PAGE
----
John HumphreyInterview by Sean Mitchell // July 17 2012
I'm a purist and still love to hold that artwork in my hands and listen to the imperfection with pops and crackles.
John Humphrey is the epitomy of an individual living out the American dream. His life-long passion for the drums has seen him land drumming gigs for two incredibly successful bands, The Nixons and Seether, and he was hand picked by Eric Carr's sister to record drum tracks on Eric's posthumously released album Unfinished Business. The post-grunge drummer had the good graces to take a time out from his busy schedule and share his incredible insight on the music industry (and his incredible KISS collection). Enjoy!
John, let’s start off with your list of influences. Who had the most impact on you as a kid?
Well, as a kid, my first real adventure into rock was being completely consumed with the band KISS. So, Peter Criss and Eric Carr had a big impact on me. I always loved the visual aspect of drumming and the showmanship, so when I saw videos with guys like Tommy Lee, Alex Van Halen or Tommy Aldridge, they blew me away!
As a self taught drummer, what sorts of things did you give priority to in practice?
Initially, I would play along to my favorite bands and their songs. I wouldn't stop until I had performed the fills and every nuance, as recorded. Little did I realize, I was also teaching myself tempo and feel. By performing with recorded music, I was teaching myself not to rush and keep time with the music.
Diverting here a bit, you being a Southern boy and a big Elvis fan, were you influenced at all by Ronnie Tutt as a kid? Elvis had a very unique stage show and I know Ronnie had to be on top of his game all the time, especially having been a studio guy for so long.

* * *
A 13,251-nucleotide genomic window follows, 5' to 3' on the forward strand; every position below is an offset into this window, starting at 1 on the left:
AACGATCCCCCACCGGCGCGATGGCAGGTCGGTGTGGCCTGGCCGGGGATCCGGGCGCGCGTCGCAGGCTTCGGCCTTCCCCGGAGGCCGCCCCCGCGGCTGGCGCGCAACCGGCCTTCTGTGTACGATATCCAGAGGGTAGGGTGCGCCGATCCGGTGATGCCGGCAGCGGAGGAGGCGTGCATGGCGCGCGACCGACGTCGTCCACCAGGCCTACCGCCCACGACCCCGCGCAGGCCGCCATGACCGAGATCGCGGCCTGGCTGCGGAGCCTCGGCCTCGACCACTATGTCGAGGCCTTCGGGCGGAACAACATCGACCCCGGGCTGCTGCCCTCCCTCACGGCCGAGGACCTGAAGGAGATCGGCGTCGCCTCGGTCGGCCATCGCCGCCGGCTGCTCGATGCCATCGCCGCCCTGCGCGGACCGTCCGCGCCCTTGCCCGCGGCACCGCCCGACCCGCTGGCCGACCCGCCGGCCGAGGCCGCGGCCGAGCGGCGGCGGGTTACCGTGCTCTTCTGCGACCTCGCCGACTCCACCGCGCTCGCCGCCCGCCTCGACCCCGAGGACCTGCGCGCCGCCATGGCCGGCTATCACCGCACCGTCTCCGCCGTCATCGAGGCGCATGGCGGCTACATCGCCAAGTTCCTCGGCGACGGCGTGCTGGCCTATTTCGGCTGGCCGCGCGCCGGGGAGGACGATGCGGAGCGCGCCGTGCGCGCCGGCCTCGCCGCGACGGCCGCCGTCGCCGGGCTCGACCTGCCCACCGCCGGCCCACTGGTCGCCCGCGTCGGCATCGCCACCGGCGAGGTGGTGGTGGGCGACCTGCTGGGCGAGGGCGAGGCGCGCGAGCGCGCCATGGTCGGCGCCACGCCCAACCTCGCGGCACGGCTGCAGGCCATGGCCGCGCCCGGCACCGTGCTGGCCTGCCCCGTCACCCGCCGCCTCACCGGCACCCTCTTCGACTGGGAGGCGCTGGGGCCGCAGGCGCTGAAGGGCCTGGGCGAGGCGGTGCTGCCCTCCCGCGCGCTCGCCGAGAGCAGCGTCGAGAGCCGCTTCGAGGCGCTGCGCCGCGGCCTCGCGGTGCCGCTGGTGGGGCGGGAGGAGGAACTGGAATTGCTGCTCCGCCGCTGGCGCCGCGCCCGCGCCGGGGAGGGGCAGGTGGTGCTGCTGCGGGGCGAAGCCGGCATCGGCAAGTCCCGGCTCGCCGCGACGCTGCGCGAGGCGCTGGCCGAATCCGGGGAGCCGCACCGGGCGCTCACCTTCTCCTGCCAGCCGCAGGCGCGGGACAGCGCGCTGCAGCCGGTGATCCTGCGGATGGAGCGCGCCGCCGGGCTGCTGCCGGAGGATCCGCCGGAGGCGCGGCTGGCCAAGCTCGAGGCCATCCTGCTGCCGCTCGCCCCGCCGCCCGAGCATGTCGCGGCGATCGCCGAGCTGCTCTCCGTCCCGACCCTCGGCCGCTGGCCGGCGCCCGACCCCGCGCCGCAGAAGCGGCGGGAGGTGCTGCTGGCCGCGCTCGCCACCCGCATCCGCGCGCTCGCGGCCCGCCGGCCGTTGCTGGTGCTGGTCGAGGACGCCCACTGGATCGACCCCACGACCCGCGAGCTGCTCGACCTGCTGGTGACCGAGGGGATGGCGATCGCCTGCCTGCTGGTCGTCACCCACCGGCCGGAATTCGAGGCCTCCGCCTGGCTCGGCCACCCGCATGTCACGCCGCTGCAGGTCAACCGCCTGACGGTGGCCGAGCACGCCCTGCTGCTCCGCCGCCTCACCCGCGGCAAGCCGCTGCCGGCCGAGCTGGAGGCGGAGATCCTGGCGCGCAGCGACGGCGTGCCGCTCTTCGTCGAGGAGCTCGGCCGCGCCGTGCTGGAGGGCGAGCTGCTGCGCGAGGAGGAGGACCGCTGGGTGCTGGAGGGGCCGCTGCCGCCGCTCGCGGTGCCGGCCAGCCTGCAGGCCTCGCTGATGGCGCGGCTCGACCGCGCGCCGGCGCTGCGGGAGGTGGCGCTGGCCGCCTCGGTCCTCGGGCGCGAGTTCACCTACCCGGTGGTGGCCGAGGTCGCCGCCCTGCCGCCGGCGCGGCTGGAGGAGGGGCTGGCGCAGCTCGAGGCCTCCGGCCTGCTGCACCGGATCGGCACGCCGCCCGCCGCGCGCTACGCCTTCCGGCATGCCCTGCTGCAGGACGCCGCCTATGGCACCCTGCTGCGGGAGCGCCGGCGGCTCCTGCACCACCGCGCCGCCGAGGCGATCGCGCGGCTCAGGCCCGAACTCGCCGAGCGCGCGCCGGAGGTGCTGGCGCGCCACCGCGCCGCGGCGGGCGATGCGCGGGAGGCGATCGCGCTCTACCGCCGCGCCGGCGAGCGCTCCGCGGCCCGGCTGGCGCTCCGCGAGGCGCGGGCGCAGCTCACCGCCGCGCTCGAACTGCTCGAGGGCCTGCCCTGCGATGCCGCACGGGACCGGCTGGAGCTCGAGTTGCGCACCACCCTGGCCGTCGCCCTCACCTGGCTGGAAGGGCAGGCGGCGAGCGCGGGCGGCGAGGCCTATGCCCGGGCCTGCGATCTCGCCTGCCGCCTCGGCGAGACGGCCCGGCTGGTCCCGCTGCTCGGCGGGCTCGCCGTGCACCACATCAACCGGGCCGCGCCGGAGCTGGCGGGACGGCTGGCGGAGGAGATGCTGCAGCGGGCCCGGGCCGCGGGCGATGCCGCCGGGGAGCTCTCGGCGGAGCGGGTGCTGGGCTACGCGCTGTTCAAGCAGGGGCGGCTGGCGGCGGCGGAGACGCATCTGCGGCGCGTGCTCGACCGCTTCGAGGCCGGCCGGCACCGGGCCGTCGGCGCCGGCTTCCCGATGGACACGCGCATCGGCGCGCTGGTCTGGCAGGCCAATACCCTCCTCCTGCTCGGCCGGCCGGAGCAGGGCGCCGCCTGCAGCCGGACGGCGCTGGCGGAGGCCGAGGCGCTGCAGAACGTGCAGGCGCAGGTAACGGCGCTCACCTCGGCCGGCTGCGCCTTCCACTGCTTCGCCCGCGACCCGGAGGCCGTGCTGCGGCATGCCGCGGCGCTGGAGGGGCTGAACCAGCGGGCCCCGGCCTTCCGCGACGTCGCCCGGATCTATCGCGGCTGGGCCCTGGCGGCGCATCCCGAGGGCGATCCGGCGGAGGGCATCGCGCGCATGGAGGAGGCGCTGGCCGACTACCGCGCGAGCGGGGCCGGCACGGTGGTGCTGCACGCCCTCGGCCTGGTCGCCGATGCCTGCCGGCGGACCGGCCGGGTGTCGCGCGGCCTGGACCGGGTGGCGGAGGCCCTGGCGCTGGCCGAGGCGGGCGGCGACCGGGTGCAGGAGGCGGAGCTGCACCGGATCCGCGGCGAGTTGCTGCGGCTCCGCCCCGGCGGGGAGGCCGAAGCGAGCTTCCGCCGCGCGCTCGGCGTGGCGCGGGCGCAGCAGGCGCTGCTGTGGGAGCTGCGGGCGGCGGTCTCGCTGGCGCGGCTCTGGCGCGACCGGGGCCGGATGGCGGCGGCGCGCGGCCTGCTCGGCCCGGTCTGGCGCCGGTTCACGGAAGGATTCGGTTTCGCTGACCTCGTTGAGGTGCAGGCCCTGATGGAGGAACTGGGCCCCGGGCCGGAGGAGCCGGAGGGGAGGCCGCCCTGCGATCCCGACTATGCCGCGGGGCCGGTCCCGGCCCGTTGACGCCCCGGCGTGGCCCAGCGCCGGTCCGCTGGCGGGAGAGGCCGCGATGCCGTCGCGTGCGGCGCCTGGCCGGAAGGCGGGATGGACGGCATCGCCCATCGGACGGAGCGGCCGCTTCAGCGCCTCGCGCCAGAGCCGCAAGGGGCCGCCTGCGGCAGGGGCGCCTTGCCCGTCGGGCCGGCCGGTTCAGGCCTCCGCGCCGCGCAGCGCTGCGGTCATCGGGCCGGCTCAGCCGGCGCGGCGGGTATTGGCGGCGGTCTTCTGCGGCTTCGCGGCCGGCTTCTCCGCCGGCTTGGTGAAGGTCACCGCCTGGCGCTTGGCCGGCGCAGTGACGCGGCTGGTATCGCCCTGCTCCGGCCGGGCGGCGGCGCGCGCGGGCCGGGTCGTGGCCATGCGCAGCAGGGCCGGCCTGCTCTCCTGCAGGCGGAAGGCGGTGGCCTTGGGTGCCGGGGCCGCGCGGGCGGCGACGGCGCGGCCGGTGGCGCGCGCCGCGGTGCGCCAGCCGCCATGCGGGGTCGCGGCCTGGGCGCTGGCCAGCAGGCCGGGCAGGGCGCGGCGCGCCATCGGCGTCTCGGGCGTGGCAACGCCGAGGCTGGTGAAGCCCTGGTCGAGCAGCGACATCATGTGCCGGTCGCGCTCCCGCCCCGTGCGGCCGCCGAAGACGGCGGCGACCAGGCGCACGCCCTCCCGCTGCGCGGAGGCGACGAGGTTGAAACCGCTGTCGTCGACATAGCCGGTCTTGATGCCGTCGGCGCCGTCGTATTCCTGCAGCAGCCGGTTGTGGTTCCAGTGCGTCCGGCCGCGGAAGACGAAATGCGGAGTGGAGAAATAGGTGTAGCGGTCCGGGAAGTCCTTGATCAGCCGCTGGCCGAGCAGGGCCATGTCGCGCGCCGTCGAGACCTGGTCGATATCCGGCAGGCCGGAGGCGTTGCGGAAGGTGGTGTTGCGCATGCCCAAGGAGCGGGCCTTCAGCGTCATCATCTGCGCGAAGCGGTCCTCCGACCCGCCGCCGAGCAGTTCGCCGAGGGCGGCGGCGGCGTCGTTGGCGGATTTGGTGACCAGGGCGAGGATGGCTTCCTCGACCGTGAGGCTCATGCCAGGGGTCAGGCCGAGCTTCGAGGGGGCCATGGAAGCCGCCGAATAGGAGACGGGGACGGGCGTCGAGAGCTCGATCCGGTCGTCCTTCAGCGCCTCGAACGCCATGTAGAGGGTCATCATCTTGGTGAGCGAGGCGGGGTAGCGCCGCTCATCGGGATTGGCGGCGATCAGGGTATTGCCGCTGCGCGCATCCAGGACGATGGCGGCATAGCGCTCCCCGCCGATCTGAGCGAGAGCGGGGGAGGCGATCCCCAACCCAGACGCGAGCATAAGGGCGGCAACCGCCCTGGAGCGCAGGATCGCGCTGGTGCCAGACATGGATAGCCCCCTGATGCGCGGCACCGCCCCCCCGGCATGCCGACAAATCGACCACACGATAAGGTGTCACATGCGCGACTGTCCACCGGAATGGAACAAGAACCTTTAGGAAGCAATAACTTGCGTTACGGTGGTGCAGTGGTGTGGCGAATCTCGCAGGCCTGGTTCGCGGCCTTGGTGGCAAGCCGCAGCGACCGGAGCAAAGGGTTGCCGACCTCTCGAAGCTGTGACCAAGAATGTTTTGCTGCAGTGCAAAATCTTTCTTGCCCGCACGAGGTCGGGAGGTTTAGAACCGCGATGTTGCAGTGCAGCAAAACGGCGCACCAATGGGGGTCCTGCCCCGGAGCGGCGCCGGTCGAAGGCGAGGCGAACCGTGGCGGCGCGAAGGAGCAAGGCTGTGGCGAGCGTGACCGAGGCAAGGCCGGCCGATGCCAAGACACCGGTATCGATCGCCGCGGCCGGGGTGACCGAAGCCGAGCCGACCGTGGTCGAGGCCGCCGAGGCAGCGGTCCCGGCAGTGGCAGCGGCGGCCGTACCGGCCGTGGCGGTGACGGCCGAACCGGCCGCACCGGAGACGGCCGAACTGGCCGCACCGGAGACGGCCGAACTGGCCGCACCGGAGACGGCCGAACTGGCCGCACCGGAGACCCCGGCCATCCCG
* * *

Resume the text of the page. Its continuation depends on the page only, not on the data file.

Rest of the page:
Of course! He is an amazing drummer. My aunt had one of the very first VHS recorders manufactured in the late 70s. So, knowing I was huge Elvis fan, she recorded Elvis's Aloha from Hawaii: Via Satellite TV special for me. Every time I'd go visit her I'd have her put that on for me. I must have watched that show, easily, 100-plus times. I loved to watch Ronnie. He plays with so much passion and feel. He was the absolute backbone of Elvis's band. In 2006, I had the privilege of interviewing Ronnie for a friend’s music magazine. It was an honor to speak to him and so cool to hear his stories.
What advice can you give young drummers who want to be “successful” musicians? Are there steps you look back on and say, “I am so glad I did that”? Can you pinpoint anything that put you into the path of success?
Well, I try to tell young drummers to lose the ego. Working with various band members, producers and personalities takes compromise and understanding. Being a musician, on the level I'm on, you are critiqued all the time. Either it's the music critic writing a review, or a producer telling you to try a different drum part in that section, or another member of your band suggesting an idea. You need to keep a level head and an open mind. I have seen very talented musicians not make it because they were their own worst enemy. They might blame the business, but they didn't even get out the gate before blowing it all! I'd like to think my attitude, professionalism and overall work ethic has helped me get this far.
Let’s talk a bit about Seether. You are going to be celebrating nine years with them in October. How did you get hooked up with Seether?
I was in an alternative rock band in the 90s, signed to MCA records, called The Nixons. We had moderate success, and in 2000 the band broke up. The Nixon's sound engineer (and my good friend, Howard Worthen) became Seether's sound man in early 2003. Seether had re-located to the US, from South Africa, following signing their record deal in 2001. Their original, drummer did not. They were having problems finding a permanent drummer, so Howard called and said, "I've told these guys you would be a perfect fit and that they should audition you." And to his credit, he was right. The Nixons were similar in style—Seether is perhaps a bit heavier, but I also came from a hard rock/metal background too. I auditioned in October 2003. I was the last of four or five guys they were trying out. I went in there, prepared (I learned their first album Disclaimer inside and out) and nailed the audition. I was hired on the spot.